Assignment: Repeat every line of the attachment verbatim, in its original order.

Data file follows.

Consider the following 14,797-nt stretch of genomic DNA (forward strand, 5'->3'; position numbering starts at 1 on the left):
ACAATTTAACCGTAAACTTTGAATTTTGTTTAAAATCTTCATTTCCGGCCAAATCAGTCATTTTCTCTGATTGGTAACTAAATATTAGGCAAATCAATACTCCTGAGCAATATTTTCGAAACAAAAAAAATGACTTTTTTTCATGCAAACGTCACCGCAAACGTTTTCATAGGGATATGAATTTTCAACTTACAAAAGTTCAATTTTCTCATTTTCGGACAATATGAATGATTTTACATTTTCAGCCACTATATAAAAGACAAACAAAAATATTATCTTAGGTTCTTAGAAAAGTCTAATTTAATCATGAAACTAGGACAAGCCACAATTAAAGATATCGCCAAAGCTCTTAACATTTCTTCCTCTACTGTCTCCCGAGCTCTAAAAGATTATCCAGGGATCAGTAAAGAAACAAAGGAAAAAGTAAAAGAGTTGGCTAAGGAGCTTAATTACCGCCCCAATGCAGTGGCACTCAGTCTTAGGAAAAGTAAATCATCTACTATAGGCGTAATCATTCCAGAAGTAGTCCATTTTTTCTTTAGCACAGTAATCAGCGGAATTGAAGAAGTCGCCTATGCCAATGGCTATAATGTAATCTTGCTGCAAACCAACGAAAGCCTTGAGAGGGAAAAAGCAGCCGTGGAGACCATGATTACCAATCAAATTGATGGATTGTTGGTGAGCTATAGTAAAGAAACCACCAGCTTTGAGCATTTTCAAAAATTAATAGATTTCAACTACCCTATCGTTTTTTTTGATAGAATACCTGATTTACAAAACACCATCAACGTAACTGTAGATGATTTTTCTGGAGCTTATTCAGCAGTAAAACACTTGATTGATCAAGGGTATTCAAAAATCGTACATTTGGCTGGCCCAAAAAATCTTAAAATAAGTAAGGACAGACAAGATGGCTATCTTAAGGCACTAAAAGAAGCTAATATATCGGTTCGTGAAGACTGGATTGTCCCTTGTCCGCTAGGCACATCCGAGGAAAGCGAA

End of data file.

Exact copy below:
Consider the following 14,797-nt stretch of genomic DNA (forward strand, 5'->3'; position numbering starts at 1 on the left):
ACAATTTAACCGTAAACTTTGAATTTTGTTTAAAATCTTCATTTCCGGCCAAATCAGTCATTTTCTCTGATTGGTAACTAAATATTAGGCAAATCAATACTCCTGAGCAATATTTTCGAAACAAAAAAAATGACTTTTTTTCATGCAAACGTCACCGCAAACGTTTTCATAGGGATATGAATTTTCAACTTACAAAAGTTCAATTTTCTCATTTTCGGACAATATGAATGATTTTACATTTTCAGCCACTATATAAAAGACAAACAAAAATATTATCTTAGGTTCTTAGAAAAGTCTAATTTAATCATGAAACTAGGACAAGCCACAATTAAAGATATCGCCAAAGCTCTTAACATTTCTTCCTCTACTGTCTCCCGAGCTCTAAAAGATTATCCAGGGATCAGTAAAGAAACAAAGGAAAAAGTAAAAGAGTTGGCTAAGGAGCTTAATTACCGCCCCAATGCAGTGGCACTCAGTCTTAGGAAAAGTAAATCATCTACTATAGGCGTAATCATTCCAGAAGTAGTCCATTTTTTCTTTAGCACAGTAATCAGCGGAATTGAAGAAGTCGCCTATGCCAATGGCTATAATGTAATCTTGCTGCAAACCAACGAAAGCCTTGAGAGGGAAAAAGCAGCCGTGGAGACCATGATTACCAATCAAATTGATGGATTGTTGGTGAGCTATAGTAAAGAAACCACCAGCTTTGAGCATTTTCAAAAATTAATAGATTTCAACTACCCTATCGTTTTTTTTGATAGAATACCTGATTTACAAAACACCATCAACGTAACTGTAGATGATTTTTCTGGAGCTTATTCAGCAGTAAAACACTTGATTGATCAAGGGTATTCAAAAATCGTACATTTGGCTGGCCCAAAAAATCTTAAAATAAGTAAGGACAGACAAGATGGCTATCTTAAGGCACTAAAAGAAGCTAATATATCGGTTCGTGAAGACTGGATTGTCCCTTGTCCGCTAGGCACATCCGAGGAAAGCGAA